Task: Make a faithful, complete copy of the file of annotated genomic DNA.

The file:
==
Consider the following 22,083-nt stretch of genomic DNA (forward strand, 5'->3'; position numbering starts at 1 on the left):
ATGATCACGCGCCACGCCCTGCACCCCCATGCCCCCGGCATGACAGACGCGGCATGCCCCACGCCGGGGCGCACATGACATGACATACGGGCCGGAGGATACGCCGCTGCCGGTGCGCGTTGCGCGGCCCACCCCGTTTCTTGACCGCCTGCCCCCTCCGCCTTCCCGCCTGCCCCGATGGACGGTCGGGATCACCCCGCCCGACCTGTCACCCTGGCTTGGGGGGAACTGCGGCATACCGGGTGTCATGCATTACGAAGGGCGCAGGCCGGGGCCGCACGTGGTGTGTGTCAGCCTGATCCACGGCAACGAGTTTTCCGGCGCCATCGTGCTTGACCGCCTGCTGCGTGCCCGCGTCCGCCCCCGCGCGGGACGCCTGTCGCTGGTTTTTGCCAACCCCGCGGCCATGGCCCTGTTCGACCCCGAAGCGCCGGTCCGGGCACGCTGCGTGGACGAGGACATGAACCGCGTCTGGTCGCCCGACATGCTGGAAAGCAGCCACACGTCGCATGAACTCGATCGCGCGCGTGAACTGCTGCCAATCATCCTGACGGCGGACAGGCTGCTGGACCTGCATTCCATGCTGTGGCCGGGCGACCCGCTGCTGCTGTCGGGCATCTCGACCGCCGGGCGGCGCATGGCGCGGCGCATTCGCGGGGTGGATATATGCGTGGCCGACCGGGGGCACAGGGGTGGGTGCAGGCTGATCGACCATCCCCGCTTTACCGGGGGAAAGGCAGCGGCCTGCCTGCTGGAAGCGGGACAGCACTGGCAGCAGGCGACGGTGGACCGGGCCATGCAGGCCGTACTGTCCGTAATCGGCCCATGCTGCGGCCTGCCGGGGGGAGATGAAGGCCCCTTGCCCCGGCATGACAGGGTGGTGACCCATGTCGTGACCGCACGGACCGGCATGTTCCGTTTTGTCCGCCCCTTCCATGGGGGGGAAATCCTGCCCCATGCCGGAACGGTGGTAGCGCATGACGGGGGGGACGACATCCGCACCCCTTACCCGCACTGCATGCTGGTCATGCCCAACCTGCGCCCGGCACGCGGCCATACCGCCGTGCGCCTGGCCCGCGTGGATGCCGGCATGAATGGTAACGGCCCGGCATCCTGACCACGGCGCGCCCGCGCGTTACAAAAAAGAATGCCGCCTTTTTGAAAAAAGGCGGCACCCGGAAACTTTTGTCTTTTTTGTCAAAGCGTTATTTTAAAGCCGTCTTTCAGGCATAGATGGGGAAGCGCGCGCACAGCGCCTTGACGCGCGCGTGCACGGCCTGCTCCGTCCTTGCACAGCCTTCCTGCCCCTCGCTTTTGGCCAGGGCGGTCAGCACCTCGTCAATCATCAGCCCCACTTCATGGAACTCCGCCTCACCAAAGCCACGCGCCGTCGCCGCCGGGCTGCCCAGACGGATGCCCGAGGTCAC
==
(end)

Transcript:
Consider the following 22,083-nt stretch of genomic DNA (forward strand, 5'->3'; position numbering starts at 1 on the left):
ATGATCACGCGCCACGCCCTGCACCCCCATGCCCCCGGCATGACAGACGCGGCATGCCCCACGCCGGGGCGCACATGACATGACATACGGGCCGGAGGATACGCCGCTGCCGGTGCGCGTTGCGCGGCCCACCCCGTTTCTTGACCGCCTGCCCCCTCCGCCTTCCCGCCTGCCCCGATGGACGGTCGGGATCACCCCGCCCGACCTGTCACCCTGGCTTGGGGGGAACTGCGGCATACCGGGTGTCATGCATTACGAAGGGCGCAGGCCGGGGCCGCACGTGGTGTGTGTCAGCCTGATCCACGGCAACGAGTTTTCCGGCGCCATCGTGCTTGACCGCCTGCTGCGTGCCCGCGTCCGCCCCCGCGCGGGACGCCTGTCGCTGGTTTTTGCCAACCCCGCGGCCATGGCCCTGTTCGACCCCGAAGCGCCGGTCCGGGCACGCTGCGTGGACGAGGACATGAACCGCGTCTGGTCGCCCGACATGCTGGAAAGCAGCCACACGTCGCATGAACTCGATCGCGCGCGTGAACTGCTGCCAATCATCCTGACGGCGGACAGGCTGCTGGACCTGCATTCCATGCTGTGGCCGGGCGACCCGCTGCTGCTGTCGGGCATCTCGACCGCCGGGCGGCGCATGGCGCGGCGCATTCGCGGGGTGGATATATGCGTGGCCGACCGGGGGCACAGGGGTGGGTGCAGGCTGATCGACCATCCCCGCTTTACCGGGGGAAAGGCAGCGGCCTGCCTGCTGGAAGCGGGACAGCACTGGCAGCAGGCGACGGTGGACCGGGCCATGCAGGCCGTACTGTCCGTAATCGGCCCATGCTGCGGCCTGCCGGGGGGAGATGAAGGCCCCTTGCCCCGGCATGACAGGGTGGTGACCCATGTCGTGACCGCACGGACCGGCATGTTCCGTTTTGTCCGCCCCTTCCATGGGGGGGAAATCCTGCCCCATGCCGGAACGGTGGTAGCGCATGACGGGGGGGACGACATCCGCACCCCTTACCCGCACTGCATGCTGGTCATGCCCAACCTGCGCCCGGCACGCGGCCATACCGCCGTGCGCCTGGCCCGCGTGGATGCCGGCATGAATGGTAACGGCCCGGCATCCTGACCACGGCGCGCCCGCGCGTTACAAAAAAGAATGCCGCCTTTTTGAAAAAAGGCGGCACCCGGAAACTTTTGTCTTTTTTGTCAAAGCGTTATTTTAAAGCCGTCTTTCAGGCATAGATGGGGAAGCGCGCGCACAGCGCCTTGACGCGCGCGTGCACGGCCTGCTCCGTCCTTGCACAGCCTTCCTGCCCCTCGCTTTTGGCCAGGGCGGTCAGCACCTCGTCAATCATCAGCCCCACTTCATGGAACTCCGCCTCACCAAAGCCACGCGCCGTCGCCGCCGGGCTGCCCAGACGGATGCCCGAGGTCAC